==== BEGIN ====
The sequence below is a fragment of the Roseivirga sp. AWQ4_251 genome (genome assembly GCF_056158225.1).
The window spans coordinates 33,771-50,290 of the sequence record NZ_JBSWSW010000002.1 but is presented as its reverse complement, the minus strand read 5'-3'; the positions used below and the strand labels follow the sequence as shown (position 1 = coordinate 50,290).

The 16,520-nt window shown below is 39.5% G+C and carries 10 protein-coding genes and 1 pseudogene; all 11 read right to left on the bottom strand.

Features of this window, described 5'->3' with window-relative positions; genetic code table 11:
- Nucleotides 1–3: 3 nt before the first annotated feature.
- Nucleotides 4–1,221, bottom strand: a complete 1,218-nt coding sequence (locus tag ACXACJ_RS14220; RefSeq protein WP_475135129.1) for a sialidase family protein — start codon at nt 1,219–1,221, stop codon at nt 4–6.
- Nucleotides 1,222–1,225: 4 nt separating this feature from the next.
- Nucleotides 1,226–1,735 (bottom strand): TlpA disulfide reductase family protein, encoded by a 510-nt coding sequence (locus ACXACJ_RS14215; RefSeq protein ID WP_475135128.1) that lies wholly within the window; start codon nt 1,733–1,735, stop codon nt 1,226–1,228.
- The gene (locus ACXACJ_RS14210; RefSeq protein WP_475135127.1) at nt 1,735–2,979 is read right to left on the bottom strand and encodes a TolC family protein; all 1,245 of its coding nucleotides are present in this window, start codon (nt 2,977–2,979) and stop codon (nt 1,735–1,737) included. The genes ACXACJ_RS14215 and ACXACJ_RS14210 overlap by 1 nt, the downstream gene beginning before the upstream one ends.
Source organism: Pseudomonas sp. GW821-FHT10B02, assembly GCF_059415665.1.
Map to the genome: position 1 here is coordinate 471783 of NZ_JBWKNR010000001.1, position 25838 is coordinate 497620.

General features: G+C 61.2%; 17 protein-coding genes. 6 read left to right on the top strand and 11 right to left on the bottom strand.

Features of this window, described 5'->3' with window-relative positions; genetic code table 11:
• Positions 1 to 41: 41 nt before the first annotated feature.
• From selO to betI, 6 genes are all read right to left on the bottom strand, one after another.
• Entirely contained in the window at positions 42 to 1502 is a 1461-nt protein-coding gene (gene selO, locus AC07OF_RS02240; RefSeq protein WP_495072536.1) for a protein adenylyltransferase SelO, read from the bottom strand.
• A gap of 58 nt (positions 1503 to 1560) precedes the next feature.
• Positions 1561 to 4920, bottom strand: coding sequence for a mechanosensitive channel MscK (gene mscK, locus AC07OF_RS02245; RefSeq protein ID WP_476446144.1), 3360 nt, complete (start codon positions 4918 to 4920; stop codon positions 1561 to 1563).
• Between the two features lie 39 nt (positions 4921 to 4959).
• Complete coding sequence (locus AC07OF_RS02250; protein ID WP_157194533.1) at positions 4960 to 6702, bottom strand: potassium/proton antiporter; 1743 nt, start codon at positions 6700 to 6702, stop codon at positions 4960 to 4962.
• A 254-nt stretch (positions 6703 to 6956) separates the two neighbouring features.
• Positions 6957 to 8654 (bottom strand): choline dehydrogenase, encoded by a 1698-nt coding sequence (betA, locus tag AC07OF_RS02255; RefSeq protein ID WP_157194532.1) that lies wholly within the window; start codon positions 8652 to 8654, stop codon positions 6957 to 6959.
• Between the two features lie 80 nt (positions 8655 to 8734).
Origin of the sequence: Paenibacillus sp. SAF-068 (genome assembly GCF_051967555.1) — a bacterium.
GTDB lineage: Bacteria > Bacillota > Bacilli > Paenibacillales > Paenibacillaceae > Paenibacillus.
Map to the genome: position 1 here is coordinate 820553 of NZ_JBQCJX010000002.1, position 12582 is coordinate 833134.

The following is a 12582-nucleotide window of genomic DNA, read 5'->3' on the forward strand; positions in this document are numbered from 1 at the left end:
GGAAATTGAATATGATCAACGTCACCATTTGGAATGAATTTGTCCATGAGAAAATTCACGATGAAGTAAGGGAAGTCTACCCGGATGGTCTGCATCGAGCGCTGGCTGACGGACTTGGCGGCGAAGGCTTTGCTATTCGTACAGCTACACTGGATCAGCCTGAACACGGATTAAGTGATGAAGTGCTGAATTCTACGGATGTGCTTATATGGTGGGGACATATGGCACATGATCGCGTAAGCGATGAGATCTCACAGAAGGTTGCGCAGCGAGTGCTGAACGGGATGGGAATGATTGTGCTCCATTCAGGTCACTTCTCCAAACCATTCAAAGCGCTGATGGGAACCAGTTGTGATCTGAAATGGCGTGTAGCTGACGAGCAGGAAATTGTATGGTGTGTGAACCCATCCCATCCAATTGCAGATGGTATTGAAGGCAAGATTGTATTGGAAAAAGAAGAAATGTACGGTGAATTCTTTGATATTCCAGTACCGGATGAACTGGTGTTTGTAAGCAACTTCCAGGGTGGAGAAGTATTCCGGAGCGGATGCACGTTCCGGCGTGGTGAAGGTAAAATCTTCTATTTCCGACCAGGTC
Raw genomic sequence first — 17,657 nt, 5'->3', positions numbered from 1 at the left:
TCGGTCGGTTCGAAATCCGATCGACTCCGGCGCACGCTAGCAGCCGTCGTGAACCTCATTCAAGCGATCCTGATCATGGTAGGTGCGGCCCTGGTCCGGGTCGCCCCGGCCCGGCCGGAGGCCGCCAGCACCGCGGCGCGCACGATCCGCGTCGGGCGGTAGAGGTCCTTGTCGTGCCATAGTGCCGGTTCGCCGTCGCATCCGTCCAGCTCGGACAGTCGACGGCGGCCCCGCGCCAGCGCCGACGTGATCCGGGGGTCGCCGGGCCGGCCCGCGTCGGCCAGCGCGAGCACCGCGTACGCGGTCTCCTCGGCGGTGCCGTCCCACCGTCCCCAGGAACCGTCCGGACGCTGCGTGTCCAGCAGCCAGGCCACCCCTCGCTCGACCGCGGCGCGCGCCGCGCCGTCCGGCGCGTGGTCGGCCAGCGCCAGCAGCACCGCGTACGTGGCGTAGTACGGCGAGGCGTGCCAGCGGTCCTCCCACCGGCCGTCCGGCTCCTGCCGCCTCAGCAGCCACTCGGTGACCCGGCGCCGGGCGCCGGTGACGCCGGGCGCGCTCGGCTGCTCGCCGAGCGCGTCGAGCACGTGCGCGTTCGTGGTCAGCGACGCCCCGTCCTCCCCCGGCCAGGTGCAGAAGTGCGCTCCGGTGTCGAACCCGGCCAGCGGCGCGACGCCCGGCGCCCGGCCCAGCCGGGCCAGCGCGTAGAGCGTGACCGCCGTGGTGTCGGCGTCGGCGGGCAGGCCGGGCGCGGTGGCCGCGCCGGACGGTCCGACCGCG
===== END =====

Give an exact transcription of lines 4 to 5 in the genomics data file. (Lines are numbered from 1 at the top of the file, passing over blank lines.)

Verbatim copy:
Features of this window, described 5'->3' with window-relative positions; genetic code table 11:
- Nucleotides 1–3: 3 nt before the first annotated feature.